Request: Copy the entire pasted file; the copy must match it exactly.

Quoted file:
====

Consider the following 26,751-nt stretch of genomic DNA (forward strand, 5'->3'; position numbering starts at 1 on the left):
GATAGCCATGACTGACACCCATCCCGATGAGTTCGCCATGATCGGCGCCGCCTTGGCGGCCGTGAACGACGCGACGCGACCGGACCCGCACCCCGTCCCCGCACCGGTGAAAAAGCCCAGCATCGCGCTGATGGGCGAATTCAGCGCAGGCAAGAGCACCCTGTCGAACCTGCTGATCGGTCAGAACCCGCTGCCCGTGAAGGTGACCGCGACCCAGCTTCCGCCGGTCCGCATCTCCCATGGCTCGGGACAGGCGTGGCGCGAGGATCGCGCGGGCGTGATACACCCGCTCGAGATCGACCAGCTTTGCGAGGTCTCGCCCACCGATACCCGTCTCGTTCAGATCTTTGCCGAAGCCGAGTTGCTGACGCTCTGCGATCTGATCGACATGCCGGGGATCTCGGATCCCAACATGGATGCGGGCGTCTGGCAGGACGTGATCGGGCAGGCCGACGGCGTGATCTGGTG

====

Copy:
Consider the following 26,751-nt stretch of genomic DNA (forward strand, 5'->3'; position numbering starts at 1 on the left):
GATAGCCATGACTGACACCCATCCCGATGAGTTCGCCATGATCGGCGCCGCCTTGGCGGCCGTGAACGACGCGACGCGACCGGACCCGCACCCCGTCCCCGCACCGGTGAAAAAGCCCAGCATCGCGCTGATGGGCGAATTCAGCGCAGGCAAGAGCACCCTGTCGAACCTGCTGATCGGTCAGAACCCGCTGCCCGTGAAGGTGACCGCGACCCAGCTTCCGCCGGTCCGCATCTCCCATGGCTCGGGACAGGCGTGGCGCGAGGATCGCGCGGGCGTGATACACCCGCTCGAGATCGACCAGCTTTGCGAGGTCTCGCCCACCGATACCCGTCTCGTTCAGATCTTTGCCGAAGCCGAGTTGCTGACGCTCTGCGATCTGATCGACATGCCGGGGATCTCGGATCCCAACATGGATGCGGGCGTCTGGCAGGACGTGATCGGGCAGGCCGACGGCGTGATCTGGTG